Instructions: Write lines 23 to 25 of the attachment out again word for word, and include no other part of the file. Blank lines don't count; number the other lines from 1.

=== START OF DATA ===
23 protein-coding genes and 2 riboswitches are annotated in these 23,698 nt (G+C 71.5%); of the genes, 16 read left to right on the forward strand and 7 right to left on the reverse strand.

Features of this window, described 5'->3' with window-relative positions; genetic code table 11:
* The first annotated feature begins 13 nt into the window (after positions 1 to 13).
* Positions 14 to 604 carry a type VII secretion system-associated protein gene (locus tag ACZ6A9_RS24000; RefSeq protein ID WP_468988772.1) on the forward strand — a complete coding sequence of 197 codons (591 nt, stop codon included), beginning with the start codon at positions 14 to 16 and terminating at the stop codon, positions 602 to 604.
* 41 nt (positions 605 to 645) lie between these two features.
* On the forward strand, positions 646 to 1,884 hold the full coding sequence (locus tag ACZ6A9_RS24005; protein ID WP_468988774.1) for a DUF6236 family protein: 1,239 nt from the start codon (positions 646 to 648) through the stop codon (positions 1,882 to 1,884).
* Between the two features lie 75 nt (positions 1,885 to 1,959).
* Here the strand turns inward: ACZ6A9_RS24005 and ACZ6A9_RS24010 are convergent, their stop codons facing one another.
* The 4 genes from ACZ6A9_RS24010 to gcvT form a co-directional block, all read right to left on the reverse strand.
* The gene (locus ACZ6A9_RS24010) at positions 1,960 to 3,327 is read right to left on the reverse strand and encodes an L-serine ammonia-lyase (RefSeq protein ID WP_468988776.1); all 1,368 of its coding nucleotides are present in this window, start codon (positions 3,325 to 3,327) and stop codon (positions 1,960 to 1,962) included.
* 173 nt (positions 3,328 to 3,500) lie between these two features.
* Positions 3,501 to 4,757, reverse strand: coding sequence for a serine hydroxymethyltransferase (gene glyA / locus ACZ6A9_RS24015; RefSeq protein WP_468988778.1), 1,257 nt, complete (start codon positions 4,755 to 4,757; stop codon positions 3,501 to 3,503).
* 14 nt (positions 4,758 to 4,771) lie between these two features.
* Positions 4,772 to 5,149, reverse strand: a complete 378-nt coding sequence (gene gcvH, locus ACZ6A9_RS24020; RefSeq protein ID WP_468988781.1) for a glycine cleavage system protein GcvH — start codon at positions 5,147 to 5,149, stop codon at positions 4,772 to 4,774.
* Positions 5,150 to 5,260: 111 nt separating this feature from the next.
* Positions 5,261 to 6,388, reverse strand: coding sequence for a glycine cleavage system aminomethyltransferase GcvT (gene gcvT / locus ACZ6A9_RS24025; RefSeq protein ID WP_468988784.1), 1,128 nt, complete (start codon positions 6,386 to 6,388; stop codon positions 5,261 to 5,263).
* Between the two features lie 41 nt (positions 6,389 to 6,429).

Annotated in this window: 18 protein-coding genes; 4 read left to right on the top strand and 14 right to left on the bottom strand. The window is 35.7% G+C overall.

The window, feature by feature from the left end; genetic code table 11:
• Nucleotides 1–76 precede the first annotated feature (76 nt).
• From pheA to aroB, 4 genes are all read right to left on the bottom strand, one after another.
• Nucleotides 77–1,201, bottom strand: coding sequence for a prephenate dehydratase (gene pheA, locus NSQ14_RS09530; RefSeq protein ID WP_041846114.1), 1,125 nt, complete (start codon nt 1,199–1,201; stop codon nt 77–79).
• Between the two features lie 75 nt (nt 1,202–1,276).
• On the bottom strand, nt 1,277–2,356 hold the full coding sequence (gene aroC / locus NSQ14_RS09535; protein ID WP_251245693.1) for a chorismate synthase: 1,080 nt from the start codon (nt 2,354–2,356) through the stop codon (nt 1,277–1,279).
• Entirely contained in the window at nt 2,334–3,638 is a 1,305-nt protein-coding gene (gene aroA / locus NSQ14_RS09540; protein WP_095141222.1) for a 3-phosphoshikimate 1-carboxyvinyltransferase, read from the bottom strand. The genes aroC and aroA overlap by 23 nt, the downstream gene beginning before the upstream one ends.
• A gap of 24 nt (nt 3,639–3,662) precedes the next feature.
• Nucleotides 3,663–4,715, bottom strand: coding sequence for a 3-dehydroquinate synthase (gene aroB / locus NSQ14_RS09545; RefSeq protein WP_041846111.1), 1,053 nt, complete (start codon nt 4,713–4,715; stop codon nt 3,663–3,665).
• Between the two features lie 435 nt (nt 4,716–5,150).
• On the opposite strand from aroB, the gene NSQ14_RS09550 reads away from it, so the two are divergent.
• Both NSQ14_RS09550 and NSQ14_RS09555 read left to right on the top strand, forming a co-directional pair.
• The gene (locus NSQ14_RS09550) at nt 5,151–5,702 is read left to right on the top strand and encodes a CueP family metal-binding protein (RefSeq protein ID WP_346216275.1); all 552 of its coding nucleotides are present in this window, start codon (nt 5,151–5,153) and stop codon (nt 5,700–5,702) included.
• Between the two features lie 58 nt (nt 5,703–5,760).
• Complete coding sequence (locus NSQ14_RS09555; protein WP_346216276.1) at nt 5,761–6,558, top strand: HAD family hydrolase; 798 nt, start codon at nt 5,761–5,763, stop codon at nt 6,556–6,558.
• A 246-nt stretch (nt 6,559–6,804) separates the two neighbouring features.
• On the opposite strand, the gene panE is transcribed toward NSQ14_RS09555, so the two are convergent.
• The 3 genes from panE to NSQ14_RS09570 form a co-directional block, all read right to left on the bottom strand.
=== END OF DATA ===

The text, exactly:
• Between the two features lie 75 nt (nt 1,202–1,276).
• On the bottom strand, nt 1,277–2,356 hold the full coding sequence (gene aroC / locus NSQ14_RS09535; protein ID WP_251245693.1) for a chorismate synthase: 1,080 nt from the start codon (nt 2,354–2,356) through the stop codon (nt 1,277–1,279).
• Entirely contained in the window at nt 2,334–3,638 is a 1,305-nt protein-coding gene (gene aroA / locus NSQ14_RS09540; protein WP_095141222.1) for a 3-phosphoshikimate 1-carboxyvinyltransferase, read from the bottom strand. The genes aroC and aroA overlap by 23 nt, the downstream gene beginning before the upstream one ends.